Sean McComb, 2014 National Teacher of the Year, after reviewing the many options before him, elected to go back to the classroom. “I’m a high school teacher,” he told the audience, “I don’t give up easily.” McComb described his own childhood in evoking “a place called school” where he–and countless other students–found, and find, safety and encouragement. When he implored the AP English teacher to include him in class even though he hadn’t been chosen for AP, the teacher agreed but warned McComb: “I refuse to lower my expectations for you.” McComb worked his heart out, he said. Citing a meta-analysis on student motivation by John Hattie, he noted that holding students to high expectations can double a teacher’s impact. McComb likened the work of a teacher to that of a sculptor studying a piece of uncut stone: the task of “hyperseeing,” of seeing, as Michaelangelo did, the David in the block of marble.
He also frankly discussed the kinds of tensions teachers have to master, such as creative intellectual vs. dogged work ethic, firmness and ability to hold the line vs. compassion and grace, and being under-resourced vs. forever hopeful. He charged teachers to claim their identity as teachers, support each other, and foster a spirit of inquiry and mutual development. “Learning is a joint process of mutual development,” he said. Calling on the practice of intentional gratitude, he urged teachers to “spark hope” in students’ for their futures.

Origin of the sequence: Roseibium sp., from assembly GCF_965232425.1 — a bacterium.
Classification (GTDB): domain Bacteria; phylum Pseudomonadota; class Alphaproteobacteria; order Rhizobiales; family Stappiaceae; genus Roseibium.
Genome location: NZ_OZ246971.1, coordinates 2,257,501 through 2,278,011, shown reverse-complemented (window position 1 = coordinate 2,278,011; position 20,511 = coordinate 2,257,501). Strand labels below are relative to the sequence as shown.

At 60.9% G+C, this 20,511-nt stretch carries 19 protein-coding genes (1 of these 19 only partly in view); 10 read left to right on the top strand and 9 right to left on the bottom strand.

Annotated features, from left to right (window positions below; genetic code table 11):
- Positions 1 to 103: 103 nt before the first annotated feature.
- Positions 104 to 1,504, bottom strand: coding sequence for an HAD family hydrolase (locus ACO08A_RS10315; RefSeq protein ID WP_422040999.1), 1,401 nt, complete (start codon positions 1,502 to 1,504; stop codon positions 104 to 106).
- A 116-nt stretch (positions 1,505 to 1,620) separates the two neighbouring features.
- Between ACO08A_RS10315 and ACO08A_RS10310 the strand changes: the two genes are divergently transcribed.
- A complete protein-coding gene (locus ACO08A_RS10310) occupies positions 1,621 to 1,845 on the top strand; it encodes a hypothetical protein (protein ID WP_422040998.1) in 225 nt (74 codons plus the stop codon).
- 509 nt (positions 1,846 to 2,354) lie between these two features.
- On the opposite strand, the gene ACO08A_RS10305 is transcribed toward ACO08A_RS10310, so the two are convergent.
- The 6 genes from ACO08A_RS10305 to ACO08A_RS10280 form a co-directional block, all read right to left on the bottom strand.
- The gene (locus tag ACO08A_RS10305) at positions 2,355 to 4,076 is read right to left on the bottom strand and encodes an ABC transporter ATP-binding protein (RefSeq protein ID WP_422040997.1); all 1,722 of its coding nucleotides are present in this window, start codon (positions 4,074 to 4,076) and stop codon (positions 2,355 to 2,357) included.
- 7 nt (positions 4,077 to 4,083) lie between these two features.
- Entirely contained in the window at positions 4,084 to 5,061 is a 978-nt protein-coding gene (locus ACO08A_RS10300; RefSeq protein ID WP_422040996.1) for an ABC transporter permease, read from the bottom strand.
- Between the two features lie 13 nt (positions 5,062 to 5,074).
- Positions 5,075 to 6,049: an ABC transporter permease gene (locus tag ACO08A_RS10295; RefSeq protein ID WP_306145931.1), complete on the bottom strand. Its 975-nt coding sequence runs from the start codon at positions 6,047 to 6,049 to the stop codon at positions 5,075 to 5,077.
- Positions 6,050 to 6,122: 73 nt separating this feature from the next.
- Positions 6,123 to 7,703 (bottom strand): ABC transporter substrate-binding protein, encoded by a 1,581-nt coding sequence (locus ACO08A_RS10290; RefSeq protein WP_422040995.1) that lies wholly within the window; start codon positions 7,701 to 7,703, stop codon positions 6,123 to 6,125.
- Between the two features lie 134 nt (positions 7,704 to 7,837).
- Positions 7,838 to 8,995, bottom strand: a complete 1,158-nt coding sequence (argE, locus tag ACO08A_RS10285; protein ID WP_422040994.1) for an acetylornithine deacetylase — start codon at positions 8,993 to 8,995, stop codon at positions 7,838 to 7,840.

— Michael Lubelfeld (@mikelubelfeld) November 8, 2016
— Kyle Hamstra (@MrHamstraTweets) November 8, 2016
— Celeste Rodriguez (@AzulZR) November 8, 2016
— Jess Herbig (@jherbig) November 8, 2016